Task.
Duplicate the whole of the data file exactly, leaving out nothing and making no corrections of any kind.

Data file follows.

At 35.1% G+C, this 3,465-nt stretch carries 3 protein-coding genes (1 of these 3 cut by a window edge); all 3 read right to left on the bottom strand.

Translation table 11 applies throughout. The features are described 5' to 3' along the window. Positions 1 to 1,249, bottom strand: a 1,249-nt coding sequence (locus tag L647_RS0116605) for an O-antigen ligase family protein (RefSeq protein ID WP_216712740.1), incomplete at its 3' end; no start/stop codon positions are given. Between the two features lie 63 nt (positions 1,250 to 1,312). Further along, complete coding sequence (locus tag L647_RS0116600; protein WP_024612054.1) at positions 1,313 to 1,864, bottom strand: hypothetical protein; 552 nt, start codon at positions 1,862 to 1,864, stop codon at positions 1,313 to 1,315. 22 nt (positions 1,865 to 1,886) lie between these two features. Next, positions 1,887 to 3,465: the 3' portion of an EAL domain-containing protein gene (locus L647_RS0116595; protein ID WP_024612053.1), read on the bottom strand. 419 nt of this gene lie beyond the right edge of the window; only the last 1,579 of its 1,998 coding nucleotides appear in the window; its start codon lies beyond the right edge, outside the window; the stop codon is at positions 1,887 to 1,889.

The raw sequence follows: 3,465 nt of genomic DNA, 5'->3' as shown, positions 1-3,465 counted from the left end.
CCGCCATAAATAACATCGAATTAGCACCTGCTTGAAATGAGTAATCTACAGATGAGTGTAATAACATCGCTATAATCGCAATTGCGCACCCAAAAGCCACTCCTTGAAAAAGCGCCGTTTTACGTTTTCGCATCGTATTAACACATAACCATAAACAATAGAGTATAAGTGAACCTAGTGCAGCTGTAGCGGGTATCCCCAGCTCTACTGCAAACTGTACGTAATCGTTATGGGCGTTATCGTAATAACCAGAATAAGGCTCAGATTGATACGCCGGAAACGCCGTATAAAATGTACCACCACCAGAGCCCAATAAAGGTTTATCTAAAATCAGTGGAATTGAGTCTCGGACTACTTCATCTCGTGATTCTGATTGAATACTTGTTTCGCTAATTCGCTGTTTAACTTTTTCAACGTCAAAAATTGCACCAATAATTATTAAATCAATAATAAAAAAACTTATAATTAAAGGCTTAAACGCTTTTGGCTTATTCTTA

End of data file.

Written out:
At 35.1% G+C, this 3,465-nt stretch carries 3 protein-coding genes (1 of these 3 cut by a window edge); all 3 read right to left on the bottom strand.

Translation table 11 applies throughout. The features are described 5' to 3' along the window. Positions 1 to 1,249, bottom strand: a 1,249-nt coding sequence (locus tag L647_RS0116605) for an O-antigen ligase family protein (RefSeq protein ID WP_216712740.1), incomplete at its 3' end; no start/stop codon positions are given. Between the two features lie 63 nt (positions 1,250 to 1,312). Further along, complete coding sequence (locus tag L647_RS0116600; protein WP_024612054.1) at positions 1,313 to 1,864, bottom strand: hypothetical protein; 552 nt, start codon at positions 1,862 to 1,864, stop codon at positions 1,313 to 1,315. 22 nt (positions 1,865 to 1,886) lie between these two features. Next, positions 1,887 to 3,465: the 3' portion of an EAL domain-containing protein gene (locus L647_RS0116595; protein ID WP_024612053.1), read on the bottom strand. 419 nt of this gene lie beyond the right edge of the window; only the last 1,579 of its 1,998 coding nucleotides appear in the window; its start codon lies beyond the right edge, outside the window; the stop codon is at positions 1,887 to 1,889.

The raw sequence follows: 3,465 nt of genomic DNA, 5'->3' as shown, positions 1-3,465 counted from the left end.
CCGCCATAAATAACATCGAATTAGCACCTGCTTGAAATGAGTAATCTACAGATGAGTGTAATAACATCGCTATAATCGCAATTGCGCACCCAAAAGCCACTCCTTGAAAAAGCGCCGTTTTACGTTTTCGCATCGTATTAACACATAACCATAAACAATAGAGTATAAGTGAACCTAGTGCAGCTGTAGCGGGTATCCCCAGCTCTACTGCAAACTGTACGTAATCGTTATGGGCGTTATCGTAATAACCAGAATAAGGCTCAGATTGATACGCCGGAAACGCCGTATAAAATGTACCACCACCAGAGCCCAATAAAGGTTTATCTAAAATCAGTGGAATTGAGTCTCGGACTACTTCATCTCGTGATTCTGATTGAATACTTGTTTCGCTAATTCGCTGTTTAACTTTTTCAACGTCAAAAATTGCACCAATAATTATTAAATCAATAATAAAAAAACTTATAATTAAAGGCTTAAACGCTTTTGGCTTATTCTTA